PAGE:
uplift, and H is the extent of lithospheric thinning (Deng, 1988). Considering the early Paleogene peneplain to be currently at 2200每 3700 m a.s.l. (Ma, 1985) and those for the Neogene 每 Quaternary at 1200 每400 m a.s.l., the magnitude of uplift in the Paleogene (h) can be taken as 2 km. The base of Miocene basalts in the Hannuoba 每 Datong area occurs at 1350 m a.s.l., and the base of Pleistocene basalts occurs at 1050 m a.s.l. The late Paleogene peneplain has therefore been uplifted by 400 每 500 m (Deng et al., 1985). The assumption of 700 m post-Neogene uplift (h) and a qL value of 3.3 g/cm3 (Ringwood, 1975) are taken. Experimental q values for olivine-bearing tholeiitic and alkali basaltic magmas at 1.5 GPa are 2.82 and 2.77 g/cm3, respectively (Kushiro, 1982). For respective melt fractions of 0.15 and 0.07 for Paleogene tholeiites and Neogene 每 Quaternary alkali basalts (Tables 9 and 11), estimates of qA in the Paleogene and for the Neogene 每Quaternary are estimated to be 3.25 and 3.29 g/cm3, respectively (Table 11). Using the above values and formula, we can calculate the thickness of lithosphere &converted* into asthenosphere by thermal thinning (Deng, 1988; Table 11). Taking the average thickness of modern lithosphere as 60 km, we can also deduce the lithosphere thickness before rifting (HL) after adding lithosphere removed
Table 11 Estimated partial melt fraction ( F ), thickness, and density of lithosphere and lithosphere transferred to asthenosphere (after Deng, 1988) qmagma (g/cm3) Paleogene Neogene 每 Quaternary 2.82 2.77 F 0.15 0.07 qL (g/cm3) 3.33 3.33 qA (g/cm3) 3.25 3.29 h/km 2 0.7 H/km 83 58

6.5.1. &Plumes* and &subplumes* Oceanic island and intraplate continental basaltic volcanism have long been regarded as the surface expression of mantle plumes or &hotspots*, whereby hotspots weaken the lithosphere allowing for decompression melting and excess volcanism (Wyllie, 1984; Anderson, 1981; Morgan and Baker, 1983). In northern China, there were large volumes of the Cenozoic rift-related basaltic eruptions associated with lithosphere extension, rapid thermal thinning, and uplift, being consistent with the notion of a sublithospheric mantle plume (Deng et al., 1992a,b,c,d). White and McKenzie (1989) considered the uppermost parts of such plumes to have diameters of c. 1000每 2000 km and show temperatures c. 100每 200 jC greater than normal. Deng et al. (1998b) paid attention to the proximity of four western Pacific marginal seas, the South China Sea, Sea of Japan, Sea of Okhotsk, and Bering Sea, to the major regions of Cenozoic riftrelated basalt eruptions in East Asia which was interpreted as possible surface manifestations of discrete sublithospheric &plumes*. We suggest that sufficient data exist in support of convective mantle upwelling beneath northern China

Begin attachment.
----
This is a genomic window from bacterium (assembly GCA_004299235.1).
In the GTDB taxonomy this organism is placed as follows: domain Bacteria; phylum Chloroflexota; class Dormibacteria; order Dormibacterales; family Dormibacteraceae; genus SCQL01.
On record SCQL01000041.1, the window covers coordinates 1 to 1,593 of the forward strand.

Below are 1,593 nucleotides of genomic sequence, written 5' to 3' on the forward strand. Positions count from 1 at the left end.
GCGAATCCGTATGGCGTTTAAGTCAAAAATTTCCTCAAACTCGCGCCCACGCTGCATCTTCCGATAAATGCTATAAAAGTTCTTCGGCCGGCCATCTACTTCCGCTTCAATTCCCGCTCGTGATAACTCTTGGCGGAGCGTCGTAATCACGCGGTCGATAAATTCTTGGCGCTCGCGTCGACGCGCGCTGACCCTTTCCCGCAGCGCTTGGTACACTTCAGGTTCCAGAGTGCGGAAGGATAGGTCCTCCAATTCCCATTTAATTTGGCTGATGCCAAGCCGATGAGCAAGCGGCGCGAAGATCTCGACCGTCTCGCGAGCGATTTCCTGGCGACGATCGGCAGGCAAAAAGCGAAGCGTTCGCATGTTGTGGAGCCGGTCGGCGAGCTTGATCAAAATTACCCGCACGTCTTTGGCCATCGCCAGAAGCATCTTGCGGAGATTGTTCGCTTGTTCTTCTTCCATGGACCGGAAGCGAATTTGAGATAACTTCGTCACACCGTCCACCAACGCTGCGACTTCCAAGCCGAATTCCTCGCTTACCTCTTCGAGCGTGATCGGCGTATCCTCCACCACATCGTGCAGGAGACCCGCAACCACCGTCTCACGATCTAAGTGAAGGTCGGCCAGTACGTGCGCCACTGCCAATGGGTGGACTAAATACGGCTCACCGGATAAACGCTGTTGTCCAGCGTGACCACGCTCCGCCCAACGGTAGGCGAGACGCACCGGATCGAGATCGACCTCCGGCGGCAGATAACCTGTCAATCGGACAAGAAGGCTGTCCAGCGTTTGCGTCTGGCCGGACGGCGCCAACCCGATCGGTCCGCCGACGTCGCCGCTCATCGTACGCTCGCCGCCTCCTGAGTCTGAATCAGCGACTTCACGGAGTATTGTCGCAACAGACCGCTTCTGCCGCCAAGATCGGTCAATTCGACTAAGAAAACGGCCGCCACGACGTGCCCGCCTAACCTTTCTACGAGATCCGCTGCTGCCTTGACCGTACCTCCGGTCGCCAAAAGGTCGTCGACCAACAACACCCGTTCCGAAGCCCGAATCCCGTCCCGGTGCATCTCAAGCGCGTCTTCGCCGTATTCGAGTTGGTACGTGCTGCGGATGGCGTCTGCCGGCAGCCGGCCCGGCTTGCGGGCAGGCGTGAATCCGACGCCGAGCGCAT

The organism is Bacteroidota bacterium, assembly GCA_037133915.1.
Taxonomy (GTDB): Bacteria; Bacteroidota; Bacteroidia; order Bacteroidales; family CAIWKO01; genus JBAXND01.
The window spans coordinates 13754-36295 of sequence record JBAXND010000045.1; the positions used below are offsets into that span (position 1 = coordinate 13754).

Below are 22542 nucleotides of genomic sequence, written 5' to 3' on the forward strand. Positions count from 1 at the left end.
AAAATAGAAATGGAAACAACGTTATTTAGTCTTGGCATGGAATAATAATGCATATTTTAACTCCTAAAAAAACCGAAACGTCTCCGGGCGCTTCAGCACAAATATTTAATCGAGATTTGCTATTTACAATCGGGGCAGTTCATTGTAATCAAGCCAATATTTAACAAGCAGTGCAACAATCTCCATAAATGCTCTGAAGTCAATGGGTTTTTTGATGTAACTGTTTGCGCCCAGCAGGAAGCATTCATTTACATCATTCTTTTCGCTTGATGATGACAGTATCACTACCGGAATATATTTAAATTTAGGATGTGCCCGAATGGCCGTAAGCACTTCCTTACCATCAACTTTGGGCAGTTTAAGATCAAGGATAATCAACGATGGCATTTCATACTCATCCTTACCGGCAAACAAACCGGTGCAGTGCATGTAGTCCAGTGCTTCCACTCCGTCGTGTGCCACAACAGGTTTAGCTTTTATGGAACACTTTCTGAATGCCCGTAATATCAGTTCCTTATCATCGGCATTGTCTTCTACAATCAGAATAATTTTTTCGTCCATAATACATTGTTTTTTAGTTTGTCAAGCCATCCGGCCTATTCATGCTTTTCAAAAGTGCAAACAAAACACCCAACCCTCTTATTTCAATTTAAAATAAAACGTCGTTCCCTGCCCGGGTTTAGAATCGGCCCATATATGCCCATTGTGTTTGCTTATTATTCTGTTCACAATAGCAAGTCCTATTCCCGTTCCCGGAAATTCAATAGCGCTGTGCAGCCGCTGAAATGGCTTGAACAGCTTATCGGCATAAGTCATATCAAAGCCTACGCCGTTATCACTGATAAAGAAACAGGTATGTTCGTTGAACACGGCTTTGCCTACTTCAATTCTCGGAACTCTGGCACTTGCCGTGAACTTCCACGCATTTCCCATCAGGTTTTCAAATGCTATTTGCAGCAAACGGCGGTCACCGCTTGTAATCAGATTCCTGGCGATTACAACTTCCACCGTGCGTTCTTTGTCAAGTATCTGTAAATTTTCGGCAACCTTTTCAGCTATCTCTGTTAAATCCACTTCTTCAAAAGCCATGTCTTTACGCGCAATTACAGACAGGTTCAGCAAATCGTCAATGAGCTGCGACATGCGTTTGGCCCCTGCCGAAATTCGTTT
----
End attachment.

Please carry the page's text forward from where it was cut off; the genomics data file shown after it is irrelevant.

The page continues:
Table 12 Estimated lithosphere thickness (HL) prior to rifting (after Deng, 1988) Thickness (km) after Thickness (km) after HL/km mechanical thinning thermal thinning Before the 74 Paleogene rifting 63 Before the Neogene 每 Quaternary rifting 83 157

58

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to permit discussion of its formation and structure. The surface expression of upwelling mantle appears to be ellipsoidal with long- and short-cell diameters of about 1800 and 1350 km, respectively, comprising &subplumes* measuring 450 每 525 km (500 km on average) in diameter (Fig. 19). &Subplumes* are here defined as second-order features that develop from the primary (&first-order*) plume. These are shown schematically in Fig. 19, each &subplume* circled by the

distribution of related Cenozoic basalts (Deng et al., 1992a,b,c,d). During the Paleogene, the plume would have comprised four subplumes (I, II, III, and IV) corresponding to the Sea of Japan region, the Bohai 每 North China region, Shuangliao 每lower Liaohe River, and Mudanjiang, respectively. In the Neogene每 Quaternary, the primary plume also consisted of four subplumes (V, VI, VII, and VIII) corresponding to the Changbaishan, Zhangjiakou 每 Abag Qi, Great

Fig. 19. Mantle plume and sub-plume beneath north part of the China continent and the adjacent regions (after Deng et al., 1992c, 1998b). 1Exposures of Cenozoic basalt; 2-Surface expression of sub-plume and releated volcanic areas. Paleogene: I-Japan sea, d = 450 km, ocean crust; II-Bohai-North China plain, d = 450 km, sodium volcanic rocks; III-Shuangliao-Xialiaohe plain, d = 450 km, sodium volcanic rocks; IVMudanjiang, d = 450 km, potassic volcanic rocks. Neogene-Quaternary: V-Changbaishan, d = 525 km, sodium and potassic volcanic rocks; VIHannuoba, d = 525 km, sodium volcanic rocks. VII-Daxinganling, d = 450 km, sodium volcanic rocks; VIII-Wudalianchi, d = 450 km, potassium-rich volcanic rocks.

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Hingganling, and Wudalianchi volcanic regions, respectively. 6.5.2. Origins and forms of mantle upwelling To discuss the formation of mantle plumes in this context, it is necessary to define relationships between temperature distribution and mantle melting. Although the pyroxene geotherm derived from basaltborne mantle xenoliths (Deng and Zhao, 1991) may reflect upper mantle thermal structure during basalt volcanism, it is only valid to depths of about 160 km. It may, however, be extrapolated to c. 400 km along an adiabatic geotherm of 0.5 jC/km (Ringwood, 1975; Fig. 20). This precept may be tested through other approaches. For example, the modified Carmichael activity method suggests that, under anhydrous conditions, basalts are generated at 2 每 3 GPa and 1300每 1500 jC, whereas hydrous basalts are generated at 2 每3 GPa and 1200 每 1400 jC (assuming melt contains c. 1% H2O; Deng et al., 1992a,b,c,d).